How To Navigate a Short Sale
Be prepared for a lengthy waiting period. Even if you're well organized and have all the documents in place, short sales can still be a long process. Waiting for your lender’s review of the short-sale package can take several weeks or even months. The length varies by lender and location, but these benchmarks can put your situation in perspective:
If you have only one mortgage, the review often takes about two months.
If you have a first and second mortgage with the same lender, the review can take about three months.
With two or more mortgages with different lenders, it can take four months or longer.
Your real estate professional and attorney, with your authorization, can work with your lender’s loss mitigation department on your behalf to prepare the proper documentation and speed the process along.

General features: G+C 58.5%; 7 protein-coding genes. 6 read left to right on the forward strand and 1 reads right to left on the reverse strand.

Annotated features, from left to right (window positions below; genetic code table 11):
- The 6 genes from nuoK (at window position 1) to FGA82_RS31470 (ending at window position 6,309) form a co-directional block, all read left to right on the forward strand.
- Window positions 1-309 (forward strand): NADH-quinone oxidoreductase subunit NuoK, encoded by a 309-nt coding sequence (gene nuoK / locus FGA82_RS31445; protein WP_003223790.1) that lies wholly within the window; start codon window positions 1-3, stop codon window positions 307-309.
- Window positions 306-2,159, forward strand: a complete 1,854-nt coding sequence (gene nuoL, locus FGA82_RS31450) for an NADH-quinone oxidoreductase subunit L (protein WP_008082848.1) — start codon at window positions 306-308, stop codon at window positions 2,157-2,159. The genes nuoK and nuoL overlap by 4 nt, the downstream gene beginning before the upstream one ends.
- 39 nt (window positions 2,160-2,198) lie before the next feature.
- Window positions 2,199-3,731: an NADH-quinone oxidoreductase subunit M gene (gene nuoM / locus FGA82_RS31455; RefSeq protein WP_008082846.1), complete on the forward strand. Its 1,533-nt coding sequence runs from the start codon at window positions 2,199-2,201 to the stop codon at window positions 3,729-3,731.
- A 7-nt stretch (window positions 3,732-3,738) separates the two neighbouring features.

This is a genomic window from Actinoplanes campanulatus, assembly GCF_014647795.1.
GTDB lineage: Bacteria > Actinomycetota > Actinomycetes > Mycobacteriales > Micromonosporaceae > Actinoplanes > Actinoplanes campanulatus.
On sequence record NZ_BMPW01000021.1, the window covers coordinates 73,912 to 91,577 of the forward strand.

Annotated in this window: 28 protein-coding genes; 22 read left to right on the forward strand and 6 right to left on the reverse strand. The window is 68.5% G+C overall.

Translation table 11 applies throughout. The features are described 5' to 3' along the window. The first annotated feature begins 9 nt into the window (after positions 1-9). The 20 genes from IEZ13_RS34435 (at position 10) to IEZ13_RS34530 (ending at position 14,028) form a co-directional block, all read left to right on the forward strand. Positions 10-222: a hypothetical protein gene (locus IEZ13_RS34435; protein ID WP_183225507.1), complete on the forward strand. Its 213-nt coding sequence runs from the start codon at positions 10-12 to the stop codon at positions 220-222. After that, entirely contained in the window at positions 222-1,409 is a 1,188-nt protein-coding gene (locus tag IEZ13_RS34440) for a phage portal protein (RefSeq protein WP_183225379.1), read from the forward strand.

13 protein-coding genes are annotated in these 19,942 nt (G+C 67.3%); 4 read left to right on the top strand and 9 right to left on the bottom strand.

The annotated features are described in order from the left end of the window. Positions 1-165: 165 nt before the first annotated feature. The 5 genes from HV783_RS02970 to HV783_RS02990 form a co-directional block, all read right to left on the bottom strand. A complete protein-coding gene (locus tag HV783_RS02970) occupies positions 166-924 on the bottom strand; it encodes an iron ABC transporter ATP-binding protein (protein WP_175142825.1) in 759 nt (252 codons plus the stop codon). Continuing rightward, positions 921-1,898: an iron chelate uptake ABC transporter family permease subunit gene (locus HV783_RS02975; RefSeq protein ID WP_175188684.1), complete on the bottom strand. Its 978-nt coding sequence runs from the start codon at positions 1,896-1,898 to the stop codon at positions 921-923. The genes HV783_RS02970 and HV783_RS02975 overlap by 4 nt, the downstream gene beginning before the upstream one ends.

When the bank does respond… it can approve the short sale, make a counteroffer, or deny the short sale. The last two actions can lengthen the process or put you back at square one.
Don't expect a short sale to solve your financial problems. Here are some post-short sale conditions to keep in mind:
Your lender may ask you to sign a promissory note agreeing to pay back the amount of your loan not paid off by the short sale. If your financial hardship is permanent and you can’t pay back the balance, talk with your real estate attorney about your options.
Any amount of your mortgage that is forgiven by your lender may be considered income, and you may have to pay taxes on that amount.
Having a portion of your debt forgiven may have an adverse effect on your credit score. However, a short sale will generally affect your credit score less severely than foreclosure or bankruptcy.
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